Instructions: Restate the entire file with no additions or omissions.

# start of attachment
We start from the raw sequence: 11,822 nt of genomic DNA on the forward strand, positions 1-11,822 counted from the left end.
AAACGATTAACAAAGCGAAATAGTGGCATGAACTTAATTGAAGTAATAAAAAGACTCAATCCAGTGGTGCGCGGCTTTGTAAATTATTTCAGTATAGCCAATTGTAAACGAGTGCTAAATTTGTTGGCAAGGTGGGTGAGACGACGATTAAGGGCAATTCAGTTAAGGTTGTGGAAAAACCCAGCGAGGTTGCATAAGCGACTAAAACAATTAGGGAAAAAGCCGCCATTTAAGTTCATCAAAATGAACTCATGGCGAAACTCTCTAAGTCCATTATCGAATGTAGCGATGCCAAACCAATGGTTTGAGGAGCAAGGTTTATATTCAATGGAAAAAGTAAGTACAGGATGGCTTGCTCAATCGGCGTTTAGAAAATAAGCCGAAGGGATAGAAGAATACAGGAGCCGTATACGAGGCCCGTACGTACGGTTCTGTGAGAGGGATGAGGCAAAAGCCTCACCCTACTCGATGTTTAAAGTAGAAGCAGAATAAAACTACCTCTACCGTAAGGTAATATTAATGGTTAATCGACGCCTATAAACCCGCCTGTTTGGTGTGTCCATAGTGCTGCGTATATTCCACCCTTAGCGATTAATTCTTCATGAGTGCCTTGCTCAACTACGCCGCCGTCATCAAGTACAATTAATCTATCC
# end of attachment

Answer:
We start from the raw sequence: 11,822 nt of genomic DNA on the forward strand, positions 1-11,822 counted from the left end.
AAACGATTAACAAAGCGAAATAGTGGCATGAACTTAATTGAAGTAATAAAAAGACTCAATCCAGTGGTGCGCGGCTTTGTAAATTATTTCAGTATAGCCAATTGTAAACGAGTGCTAAATTTGTTGGCAAGGTGGGTGAGACGACGATTAAGGGCAATTCAGTTAAGGTTGTGGAAAAACCCAGCGAGGTTGCATAAGCGACTAAAACAATTAGGGAAAAAGCCGCCATTTAAGTTCATCAAAATGAACTCATGGCGAAACTCTCTAAGTCCATTATCGAATGTAGCGATGCCAAACCAATGGTTTGAGGAGCAAGGTTTATATTCAATGGAAAAAGTAAGTACAGGATGGCTTGCTCAATCGGCGTTTAGAAAATAAGCCGAAGGGATAGAAGAATACAGGAGCCGTATACGAGGCCCGTACGTACGGTTCTGTGAGAGGGATGAGGCAAAAGCCTCACCCTACTCGATGTTTAAAGTAGAAGCAGAATAAAACTACCTCTACCGTAAGGTAATATTAATGGTTAATCGACGCCTATAAACCCGCCTGTTTGGTGTGTCCATAGTGCTGCGTATATTCCACCCTTAGCGATTAATTCTTCATGAGTGCCTTGCTCAACTACGCCGCCGTCATCAAGTACAATTAATCTATCC